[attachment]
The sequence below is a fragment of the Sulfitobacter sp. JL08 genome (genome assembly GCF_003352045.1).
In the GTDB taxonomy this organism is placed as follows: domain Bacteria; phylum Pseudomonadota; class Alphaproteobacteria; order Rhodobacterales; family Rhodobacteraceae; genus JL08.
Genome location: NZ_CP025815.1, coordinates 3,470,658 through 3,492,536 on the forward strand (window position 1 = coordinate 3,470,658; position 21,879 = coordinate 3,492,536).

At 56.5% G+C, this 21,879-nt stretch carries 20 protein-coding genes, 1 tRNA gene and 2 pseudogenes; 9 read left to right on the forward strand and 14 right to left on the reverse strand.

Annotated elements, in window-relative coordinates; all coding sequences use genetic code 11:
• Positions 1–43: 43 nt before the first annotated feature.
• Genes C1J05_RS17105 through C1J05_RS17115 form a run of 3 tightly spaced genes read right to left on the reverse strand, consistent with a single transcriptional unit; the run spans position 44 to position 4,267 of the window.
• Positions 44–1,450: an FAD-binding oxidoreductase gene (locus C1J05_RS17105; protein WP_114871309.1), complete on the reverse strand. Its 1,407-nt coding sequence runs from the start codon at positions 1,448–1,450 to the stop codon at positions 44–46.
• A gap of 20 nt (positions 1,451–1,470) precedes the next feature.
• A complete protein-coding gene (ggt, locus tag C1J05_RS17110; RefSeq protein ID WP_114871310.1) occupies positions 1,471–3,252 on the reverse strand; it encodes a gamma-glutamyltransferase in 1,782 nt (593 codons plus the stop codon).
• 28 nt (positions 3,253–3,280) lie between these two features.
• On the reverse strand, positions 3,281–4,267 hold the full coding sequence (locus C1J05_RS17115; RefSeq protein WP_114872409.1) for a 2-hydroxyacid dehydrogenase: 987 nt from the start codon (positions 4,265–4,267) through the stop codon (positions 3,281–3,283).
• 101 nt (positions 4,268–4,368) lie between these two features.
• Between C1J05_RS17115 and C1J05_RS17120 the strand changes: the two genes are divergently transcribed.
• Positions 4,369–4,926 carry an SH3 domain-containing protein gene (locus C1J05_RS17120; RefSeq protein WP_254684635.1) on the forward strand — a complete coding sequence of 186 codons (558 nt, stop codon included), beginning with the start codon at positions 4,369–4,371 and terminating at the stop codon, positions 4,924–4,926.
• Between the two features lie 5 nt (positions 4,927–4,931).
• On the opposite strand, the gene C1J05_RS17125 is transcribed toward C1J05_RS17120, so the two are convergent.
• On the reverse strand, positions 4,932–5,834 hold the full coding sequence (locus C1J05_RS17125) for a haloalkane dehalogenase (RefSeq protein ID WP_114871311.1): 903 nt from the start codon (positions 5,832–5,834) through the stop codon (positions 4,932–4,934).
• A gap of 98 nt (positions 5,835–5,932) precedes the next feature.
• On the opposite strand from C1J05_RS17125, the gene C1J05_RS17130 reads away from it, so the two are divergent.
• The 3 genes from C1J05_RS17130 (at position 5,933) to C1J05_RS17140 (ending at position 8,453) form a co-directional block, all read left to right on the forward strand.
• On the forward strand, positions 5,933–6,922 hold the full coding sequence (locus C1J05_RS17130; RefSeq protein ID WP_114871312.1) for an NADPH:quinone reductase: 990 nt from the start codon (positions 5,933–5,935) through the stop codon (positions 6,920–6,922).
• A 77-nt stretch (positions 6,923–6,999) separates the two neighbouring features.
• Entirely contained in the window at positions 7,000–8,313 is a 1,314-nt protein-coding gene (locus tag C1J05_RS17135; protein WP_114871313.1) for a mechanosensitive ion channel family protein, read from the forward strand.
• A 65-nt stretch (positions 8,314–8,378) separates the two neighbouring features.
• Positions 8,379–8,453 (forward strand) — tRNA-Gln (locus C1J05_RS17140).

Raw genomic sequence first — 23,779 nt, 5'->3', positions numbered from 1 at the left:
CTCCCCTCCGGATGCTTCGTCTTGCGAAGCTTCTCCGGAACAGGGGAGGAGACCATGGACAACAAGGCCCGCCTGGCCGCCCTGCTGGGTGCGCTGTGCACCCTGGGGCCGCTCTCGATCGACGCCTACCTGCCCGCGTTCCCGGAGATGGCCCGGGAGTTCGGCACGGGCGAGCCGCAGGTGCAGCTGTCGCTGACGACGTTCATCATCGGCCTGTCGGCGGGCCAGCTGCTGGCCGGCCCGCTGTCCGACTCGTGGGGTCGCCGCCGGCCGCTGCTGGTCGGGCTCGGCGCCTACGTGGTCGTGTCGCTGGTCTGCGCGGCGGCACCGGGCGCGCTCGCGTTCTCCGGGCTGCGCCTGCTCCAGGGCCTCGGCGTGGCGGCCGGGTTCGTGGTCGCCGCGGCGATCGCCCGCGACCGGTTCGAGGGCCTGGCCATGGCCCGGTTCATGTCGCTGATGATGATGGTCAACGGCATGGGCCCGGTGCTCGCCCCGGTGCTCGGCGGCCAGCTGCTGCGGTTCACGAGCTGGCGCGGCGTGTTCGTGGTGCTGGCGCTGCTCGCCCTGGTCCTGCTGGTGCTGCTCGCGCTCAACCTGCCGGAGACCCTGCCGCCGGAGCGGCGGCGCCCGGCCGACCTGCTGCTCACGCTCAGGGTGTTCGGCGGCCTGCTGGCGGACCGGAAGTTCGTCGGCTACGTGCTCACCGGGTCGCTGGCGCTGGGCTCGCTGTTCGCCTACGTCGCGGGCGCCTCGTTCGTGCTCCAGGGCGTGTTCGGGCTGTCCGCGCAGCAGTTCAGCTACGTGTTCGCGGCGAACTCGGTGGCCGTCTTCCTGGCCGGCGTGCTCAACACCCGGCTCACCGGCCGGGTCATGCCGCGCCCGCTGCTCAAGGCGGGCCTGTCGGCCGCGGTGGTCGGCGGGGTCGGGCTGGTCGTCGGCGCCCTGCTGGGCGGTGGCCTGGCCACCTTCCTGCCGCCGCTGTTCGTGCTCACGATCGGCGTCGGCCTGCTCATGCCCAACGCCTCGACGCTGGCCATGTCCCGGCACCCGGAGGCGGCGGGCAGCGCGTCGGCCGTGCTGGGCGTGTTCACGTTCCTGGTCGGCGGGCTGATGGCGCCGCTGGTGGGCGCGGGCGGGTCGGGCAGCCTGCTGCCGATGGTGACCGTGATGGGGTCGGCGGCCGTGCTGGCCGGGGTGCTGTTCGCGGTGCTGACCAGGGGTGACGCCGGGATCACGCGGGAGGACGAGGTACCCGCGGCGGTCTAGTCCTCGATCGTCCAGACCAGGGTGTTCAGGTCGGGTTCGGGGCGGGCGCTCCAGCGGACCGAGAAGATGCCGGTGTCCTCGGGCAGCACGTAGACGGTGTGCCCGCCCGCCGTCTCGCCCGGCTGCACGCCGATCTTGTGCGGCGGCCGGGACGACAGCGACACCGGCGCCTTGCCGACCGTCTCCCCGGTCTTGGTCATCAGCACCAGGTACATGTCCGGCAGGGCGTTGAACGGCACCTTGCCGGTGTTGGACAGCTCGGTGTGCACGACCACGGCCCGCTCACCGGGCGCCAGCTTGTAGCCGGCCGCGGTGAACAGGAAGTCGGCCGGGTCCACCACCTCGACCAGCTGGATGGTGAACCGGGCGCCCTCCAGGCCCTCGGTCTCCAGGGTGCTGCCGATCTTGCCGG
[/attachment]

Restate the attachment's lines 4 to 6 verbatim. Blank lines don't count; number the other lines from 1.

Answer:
At 56.5% G+C, this 21,879-nt stretch carries 20 protein-coding genes, 1 tRNA gene and 2 pseudogenes; 9 read left to right on the forward strand and 14 right to left on the reverse strand.

Annotated elements, in window-relative coordinates; all coding sequences use genetic code 11:
• Positions 1–43: 43 nt before the first annotated feature.